Disposing of the hazardous chemicals that have saturated the site of the Bhopal industrial disaster shouldn’t be very difficult, the man in-charge of the government’s clean-up effort told HT today. But according to other officials, the process is likely to take at least two years.
“Hazardous waste disposal is done on a case-by-case basis,” said T. Chakrabarti, acting director of the National Environmental Engineering Research Institute (NEERI), a government laboratory tasked with overseeing the clean-up effort. “But it won’t be difficult.”
More than 345 tonnes of toxic waste remain in and around the site where a gas leak at a chemical factory owned by the Union Carbide Corporation killed more than 5,000 people a quarter of a century ago. Recent studies have found that toxic chemicals have penetrated the groundwater reserves beneath the site, and continue to poison nearby villagers.
Chakrabarti had told HT that the clean-up would involve removing some of the hazardous waste to a special waste disposal facility and incinerating the rest. After this, the contaminated groundwater will have to be pumped out, purified and then recharged, he said.
Decontaminating the soil will be especially challenging because “they [Union Carbide] dumped pesticides under the ground”, he said. Sources at the Central Pollution Control Board (CPCB), which has done extensive surveys of the site, said cleaning the groundwater will be the biggest problem.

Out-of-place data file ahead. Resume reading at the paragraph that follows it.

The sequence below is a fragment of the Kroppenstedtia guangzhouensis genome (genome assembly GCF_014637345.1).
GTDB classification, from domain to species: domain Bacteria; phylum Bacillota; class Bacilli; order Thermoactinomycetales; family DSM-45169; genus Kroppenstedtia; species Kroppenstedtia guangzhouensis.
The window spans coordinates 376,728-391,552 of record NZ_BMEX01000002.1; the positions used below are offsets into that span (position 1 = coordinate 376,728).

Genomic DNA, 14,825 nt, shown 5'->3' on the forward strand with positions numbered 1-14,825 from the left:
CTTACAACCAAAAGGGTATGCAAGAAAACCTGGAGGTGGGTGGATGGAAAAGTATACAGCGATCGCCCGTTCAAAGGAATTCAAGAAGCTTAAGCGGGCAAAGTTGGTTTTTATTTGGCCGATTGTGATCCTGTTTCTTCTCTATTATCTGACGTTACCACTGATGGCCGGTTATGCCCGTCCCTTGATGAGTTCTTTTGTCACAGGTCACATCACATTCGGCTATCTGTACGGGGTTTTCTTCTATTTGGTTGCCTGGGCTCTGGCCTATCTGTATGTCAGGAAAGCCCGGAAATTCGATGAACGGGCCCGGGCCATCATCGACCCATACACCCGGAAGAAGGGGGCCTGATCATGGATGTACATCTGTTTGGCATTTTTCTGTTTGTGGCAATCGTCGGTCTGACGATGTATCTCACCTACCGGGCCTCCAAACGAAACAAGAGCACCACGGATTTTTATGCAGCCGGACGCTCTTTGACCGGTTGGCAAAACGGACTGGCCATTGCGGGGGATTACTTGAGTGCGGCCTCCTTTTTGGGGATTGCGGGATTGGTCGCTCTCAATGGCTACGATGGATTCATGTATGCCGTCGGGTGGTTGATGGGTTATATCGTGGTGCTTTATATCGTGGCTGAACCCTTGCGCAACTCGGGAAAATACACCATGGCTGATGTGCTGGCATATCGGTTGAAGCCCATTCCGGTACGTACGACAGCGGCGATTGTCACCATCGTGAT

“Cleaning up Bhopal is not technically difficult,” said a scientist with the CPCB. “The dirty water will have to be pumped out and then the aquifers will have to be cleaned using special filters.” “Contaminated underground water could be traced till some meters and is present in the old wells,” CPCB chairman SP Gautam said.
The task of cleaning the site will be split among laboratories. NEERI, based in Nagpur, will be responsible for removing toxic waste, along with the Hyderabad-based Indian Institute of Chemical Technology.
The National Geophysical Research Institute (NGRI), also based in Hyderabad, will be responsible for cleaning the groundwater.
“We plan to first do two surveys of the contamination, one before and one after the monsoon,” said VP Dimri, former director of NGRI.
Govt ‘released’ UCC, says Dow
The Dow Chemical Company, which owns Union Carbide Corporation, on Tuesday said the Indian government had “fully released” UCC and its subsidiary in Bhopal from any civil liability for the gas tragedy.
“In 1989, the Government of India — acting on behalf of the victims by virtue of an Act of Parliament — negotiated a $470-million settlement and fully released UCC and Union Carbide India Limited from any civil liability for the gas tragedy,” Dow Chemical Company spokesman, Scot Wheeler, said. He said the Dow Chemical Company never owned nor inherited the facility in Bhopal.